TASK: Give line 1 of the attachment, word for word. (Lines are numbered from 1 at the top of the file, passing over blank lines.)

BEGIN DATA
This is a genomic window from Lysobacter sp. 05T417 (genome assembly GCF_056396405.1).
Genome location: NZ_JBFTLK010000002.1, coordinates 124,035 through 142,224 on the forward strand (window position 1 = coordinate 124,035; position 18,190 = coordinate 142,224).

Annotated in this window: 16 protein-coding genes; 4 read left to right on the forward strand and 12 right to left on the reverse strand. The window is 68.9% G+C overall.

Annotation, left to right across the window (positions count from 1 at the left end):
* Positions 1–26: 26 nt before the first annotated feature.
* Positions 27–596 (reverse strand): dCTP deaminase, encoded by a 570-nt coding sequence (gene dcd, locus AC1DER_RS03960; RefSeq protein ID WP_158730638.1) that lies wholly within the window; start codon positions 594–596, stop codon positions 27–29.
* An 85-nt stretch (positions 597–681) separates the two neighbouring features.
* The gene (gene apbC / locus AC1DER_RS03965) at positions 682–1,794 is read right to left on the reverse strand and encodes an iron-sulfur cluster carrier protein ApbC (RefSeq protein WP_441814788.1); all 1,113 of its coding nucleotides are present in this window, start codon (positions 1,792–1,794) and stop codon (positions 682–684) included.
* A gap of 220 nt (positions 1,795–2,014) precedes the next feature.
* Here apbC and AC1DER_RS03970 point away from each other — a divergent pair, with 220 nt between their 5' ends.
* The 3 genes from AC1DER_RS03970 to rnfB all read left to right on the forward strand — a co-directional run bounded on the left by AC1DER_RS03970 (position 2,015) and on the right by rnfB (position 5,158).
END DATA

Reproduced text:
This is a genomic window from Lysobacter sp. 05T417 (genome assembly GCF_056396405.1).